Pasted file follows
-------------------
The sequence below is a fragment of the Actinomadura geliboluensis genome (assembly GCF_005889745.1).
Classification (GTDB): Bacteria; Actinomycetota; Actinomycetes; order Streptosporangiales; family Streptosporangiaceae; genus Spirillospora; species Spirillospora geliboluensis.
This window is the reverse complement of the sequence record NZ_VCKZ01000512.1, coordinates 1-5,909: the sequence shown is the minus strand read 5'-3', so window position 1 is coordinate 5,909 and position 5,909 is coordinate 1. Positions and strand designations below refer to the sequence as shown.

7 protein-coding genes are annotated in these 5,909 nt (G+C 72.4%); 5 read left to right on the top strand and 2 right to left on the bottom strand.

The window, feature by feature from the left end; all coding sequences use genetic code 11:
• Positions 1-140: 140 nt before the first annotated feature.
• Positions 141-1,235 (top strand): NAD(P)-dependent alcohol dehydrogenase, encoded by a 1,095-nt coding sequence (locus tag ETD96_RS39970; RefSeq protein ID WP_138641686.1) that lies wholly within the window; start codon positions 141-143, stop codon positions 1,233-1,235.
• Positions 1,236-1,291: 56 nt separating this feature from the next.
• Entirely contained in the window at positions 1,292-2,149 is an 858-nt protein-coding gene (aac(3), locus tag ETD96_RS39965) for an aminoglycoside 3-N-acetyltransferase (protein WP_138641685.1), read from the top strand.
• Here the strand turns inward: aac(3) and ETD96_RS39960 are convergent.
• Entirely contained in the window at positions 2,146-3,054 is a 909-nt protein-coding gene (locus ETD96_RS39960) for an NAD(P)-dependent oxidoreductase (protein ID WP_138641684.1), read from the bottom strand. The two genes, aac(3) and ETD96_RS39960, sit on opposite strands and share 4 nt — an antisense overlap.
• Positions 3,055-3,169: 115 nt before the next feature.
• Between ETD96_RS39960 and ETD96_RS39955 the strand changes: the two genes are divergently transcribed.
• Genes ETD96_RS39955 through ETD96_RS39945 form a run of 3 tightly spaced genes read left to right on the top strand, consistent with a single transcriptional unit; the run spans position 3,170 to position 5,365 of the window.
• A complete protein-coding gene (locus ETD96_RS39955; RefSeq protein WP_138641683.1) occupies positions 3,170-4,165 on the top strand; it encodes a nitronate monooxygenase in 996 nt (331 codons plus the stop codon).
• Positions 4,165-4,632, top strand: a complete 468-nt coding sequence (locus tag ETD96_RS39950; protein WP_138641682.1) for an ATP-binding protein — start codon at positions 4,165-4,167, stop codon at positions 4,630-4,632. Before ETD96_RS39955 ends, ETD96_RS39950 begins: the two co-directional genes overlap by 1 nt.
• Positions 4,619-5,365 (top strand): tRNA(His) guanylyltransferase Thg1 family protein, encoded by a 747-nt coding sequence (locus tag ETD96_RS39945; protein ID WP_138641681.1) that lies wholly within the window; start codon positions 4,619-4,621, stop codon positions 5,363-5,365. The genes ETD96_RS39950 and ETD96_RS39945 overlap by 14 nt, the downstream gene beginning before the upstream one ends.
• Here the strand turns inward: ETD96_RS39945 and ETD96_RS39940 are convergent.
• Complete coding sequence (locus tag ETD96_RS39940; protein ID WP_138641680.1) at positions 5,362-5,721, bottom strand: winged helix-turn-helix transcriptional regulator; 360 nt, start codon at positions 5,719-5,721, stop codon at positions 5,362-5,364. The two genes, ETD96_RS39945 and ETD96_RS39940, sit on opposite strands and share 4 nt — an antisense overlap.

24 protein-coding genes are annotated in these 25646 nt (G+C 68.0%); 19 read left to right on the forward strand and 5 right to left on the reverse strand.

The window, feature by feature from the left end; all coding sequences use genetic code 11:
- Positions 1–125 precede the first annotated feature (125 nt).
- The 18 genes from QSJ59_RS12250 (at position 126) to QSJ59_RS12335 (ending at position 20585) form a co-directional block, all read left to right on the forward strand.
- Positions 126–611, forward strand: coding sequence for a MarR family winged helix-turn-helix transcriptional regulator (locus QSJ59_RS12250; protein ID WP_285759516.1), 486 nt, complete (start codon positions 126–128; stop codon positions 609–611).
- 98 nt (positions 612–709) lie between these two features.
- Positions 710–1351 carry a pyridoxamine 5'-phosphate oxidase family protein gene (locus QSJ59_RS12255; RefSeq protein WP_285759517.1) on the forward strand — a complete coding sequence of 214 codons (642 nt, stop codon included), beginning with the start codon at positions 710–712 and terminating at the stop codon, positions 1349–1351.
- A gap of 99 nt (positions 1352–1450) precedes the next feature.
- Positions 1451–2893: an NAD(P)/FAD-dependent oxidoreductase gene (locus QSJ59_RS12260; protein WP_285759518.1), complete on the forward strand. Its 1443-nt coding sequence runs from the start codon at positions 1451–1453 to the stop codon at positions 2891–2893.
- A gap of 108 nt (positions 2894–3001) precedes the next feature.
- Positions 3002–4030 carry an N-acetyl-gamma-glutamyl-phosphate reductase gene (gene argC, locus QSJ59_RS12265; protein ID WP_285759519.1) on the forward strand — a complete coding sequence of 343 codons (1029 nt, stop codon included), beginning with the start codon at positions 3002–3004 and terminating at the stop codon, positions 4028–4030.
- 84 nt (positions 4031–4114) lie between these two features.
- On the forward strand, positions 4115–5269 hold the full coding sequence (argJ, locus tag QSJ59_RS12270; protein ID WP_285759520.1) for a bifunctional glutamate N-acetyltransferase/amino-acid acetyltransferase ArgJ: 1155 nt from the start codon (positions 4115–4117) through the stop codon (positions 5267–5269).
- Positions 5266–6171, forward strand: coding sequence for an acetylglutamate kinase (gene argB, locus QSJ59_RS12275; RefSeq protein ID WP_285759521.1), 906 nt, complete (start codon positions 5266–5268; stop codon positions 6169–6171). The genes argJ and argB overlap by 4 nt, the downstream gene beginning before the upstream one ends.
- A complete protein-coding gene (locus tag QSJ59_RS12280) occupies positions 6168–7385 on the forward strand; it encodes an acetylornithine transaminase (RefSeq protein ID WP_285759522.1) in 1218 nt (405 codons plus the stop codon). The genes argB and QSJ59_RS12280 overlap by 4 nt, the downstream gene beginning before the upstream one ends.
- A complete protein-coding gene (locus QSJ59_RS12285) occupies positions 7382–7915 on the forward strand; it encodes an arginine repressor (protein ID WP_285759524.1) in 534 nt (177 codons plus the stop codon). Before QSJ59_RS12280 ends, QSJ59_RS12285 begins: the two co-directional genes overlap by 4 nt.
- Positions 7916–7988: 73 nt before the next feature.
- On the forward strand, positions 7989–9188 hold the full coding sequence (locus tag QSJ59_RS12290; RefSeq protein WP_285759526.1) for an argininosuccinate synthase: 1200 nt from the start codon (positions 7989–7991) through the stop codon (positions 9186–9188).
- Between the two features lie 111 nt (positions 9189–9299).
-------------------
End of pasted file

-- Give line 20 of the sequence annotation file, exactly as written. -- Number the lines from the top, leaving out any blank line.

24 protein-coding genes are annotated in these 25646 nt (G+C 68.0%); 19 read left to right on the forward strand and 5 right to left on the reverse strand.